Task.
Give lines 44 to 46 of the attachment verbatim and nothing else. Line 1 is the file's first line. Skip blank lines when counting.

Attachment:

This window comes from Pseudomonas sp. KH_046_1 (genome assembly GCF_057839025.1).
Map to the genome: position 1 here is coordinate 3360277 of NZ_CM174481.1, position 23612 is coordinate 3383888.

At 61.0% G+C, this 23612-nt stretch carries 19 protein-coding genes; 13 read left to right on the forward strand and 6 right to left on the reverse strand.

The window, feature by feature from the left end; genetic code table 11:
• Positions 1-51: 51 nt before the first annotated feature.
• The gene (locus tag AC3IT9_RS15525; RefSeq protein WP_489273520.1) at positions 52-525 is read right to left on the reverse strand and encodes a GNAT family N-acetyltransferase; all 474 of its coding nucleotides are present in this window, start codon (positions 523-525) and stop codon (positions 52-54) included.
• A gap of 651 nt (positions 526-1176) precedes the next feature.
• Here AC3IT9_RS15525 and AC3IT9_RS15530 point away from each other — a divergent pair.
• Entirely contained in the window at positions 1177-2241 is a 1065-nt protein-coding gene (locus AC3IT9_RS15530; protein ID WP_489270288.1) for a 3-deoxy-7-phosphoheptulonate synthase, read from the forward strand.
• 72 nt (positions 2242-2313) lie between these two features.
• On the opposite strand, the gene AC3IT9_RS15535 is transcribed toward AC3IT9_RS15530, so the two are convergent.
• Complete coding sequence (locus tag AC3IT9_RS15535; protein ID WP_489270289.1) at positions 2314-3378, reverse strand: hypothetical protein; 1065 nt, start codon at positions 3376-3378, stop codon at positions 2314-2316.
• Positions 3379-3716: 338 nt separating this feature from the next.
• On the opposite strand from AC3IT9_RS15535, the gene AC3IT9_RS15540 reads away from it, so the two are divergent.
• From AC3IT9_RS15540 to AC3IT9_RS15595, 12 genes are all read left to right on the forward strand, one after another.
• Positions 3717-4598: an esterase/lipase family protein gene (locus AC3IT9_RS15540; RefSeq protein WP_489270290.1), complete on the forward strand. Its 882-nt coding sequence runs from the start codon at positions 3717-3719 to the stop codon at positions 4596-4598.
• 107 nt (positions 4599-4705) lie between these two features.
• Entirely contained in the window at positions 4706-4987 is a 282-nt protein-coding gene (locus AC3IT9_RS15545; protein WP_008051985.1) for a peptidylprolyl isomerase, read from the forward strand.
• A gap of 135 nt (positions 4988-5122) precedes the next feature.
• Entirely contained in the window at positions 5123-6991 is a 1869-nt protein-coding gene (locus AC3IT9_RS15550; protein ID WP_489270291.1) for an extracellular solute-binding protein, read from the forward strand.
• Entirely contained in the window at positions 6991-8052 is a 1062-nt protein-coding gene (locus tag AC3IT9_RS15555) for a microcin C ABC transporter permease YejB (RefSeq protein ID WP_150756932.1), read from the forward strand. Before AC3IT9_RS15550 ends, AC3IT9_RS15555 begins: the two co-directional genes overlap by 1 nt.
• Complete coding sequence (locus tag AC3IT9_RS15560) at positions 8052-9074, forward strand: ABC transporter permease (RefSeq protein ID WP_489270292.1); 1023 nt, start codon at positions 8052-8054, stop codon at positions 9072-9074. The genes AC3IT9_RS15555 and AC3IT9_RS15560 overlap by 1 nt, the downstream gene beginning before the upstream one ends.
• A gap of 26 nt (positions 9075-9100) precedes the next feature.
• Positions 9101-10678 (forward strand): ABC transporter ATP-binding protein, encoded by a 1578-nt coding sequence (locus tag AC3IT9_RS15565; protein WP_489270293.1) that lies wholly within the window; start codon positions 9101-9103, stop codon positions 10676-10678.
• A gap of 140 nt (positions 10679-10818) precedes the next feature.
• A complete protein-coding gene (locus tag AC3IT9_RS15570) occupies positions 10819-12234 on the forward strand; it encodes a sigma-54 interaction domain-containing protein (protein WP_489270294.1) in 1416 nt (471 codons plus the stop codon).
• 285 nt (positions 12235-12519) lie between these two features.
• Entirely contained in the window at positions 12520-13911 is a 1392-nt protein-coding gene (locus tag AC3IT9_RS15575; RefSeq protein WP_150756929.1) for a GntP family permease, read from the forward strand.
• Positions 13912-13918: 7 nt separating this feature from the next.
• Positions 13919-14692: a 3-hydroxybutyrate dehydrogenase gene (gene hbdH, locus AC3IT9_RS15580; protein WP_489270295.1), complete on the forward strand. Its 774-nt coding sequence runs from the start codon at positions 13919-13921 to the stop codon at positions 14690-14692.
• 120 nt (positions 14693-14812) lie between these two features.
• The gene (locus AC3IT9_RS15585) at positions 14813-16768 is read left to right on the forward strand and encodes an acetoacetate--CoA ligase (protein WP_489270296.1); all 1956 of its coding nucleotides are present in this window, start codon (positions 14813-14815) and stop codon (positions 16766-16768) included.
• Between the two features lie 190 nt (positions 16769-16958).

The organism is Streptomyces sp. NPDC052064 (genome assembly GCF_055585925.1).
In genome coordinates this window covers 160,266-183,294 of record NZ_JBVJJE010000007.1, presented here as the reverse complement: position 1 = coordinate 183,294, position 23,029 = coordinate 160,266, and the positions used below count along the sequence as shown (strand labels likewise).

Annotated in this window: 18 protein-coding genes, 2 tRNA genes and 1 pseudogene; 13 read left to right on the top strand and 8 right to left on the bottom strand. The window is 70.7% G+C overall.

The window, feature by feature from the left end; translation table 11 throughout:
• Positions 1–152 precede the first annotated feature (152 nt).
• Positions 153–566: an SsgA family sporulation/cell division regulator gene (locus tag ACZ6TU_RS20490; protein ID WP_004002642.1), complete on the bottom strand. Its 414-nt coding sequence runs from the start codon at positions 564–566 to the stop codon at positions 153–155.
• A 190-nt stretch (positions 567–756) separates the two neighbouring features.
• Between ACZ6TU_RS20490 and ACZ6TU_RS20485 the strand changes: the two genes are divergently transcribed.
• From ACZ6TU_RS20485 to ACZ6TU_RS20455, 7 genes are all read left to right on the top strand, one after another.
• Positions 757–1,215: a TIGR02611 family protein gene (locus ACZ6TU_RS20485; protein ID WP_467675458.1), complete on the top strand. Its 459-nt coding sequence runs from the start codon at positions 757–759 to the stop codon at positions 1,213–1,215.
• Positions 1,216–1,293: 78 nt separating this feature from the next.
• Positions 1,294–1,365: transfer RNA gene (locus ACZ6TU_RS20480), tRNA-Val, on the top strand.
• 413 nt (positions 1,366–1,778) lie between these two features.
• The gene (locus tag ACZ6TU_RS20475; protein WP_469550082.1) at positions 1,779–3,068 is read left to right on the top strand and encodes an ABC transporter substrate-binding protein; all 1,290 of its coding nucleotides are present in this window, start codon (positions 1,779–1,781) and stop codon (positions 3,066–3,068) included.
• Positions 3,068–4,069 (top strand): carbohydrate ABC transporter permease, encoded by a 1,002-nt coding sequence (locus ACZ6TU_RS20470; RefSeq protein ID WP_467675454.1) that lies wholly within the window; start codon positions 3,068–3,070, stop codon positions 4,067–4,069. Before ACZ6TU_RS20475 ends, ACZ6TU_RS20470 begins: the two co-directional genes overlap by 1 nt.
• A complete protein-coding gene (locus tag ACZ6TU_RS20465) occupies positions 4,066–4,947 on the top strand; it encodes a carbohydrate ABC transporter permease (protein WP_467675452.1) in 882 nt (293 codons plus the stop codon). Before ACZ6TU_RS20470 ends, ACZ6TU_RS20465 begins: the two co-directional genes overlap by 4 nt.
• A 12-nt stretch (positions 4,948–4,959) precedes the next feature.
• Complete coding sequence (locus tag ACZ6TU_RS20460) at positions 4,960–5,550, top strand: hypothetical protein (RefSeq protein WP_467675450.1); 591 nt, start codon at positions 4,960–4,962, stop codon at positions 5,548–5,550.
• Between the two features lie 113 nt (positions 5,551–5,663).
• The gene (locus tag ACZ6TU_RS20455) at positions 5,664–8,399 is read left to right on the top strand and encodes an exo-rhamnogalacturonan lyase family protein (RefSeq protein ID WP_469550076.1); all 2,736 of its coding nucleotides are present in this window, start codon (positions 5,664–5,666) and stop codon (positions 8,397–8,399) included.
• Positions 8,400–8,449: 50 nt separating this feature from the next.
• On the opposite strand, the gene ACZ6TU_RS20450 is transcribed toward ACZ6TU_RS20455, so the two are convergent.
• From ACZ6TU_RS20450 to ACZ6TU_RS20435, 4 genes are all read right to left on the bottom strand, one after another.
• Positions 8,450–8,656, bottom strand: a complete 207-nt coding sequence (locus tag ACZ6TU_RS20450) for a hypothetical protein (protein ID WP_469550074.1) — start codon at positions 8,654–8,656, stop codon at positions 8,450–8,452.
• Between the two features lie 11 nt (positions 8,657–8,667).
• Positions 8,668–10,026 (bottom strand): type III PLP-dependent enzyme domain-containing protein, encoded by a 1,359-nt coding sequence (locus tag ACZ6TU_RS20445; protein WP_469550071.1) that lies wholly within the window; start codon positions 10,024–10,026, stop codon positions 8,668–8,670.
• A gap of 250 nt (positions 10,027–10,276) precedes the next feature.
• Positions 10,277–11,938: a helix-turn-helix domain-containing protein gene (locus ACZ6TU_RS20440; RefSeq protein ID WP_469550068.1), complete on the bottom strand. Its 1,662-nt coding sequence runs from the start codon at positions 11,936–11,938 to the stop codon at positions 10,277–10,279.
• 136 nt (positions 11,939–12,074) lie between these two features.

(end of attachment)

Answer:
• Positions 1,216–1,293: 78 nt separating this feature from the next.
• Positions 1,294–1,365: transfer RNA gene (locus ACZ6TU_RS20480), tRNA-Val, on the top strand.
• 413 nt (positions 1,366–1,778) lie between these two features.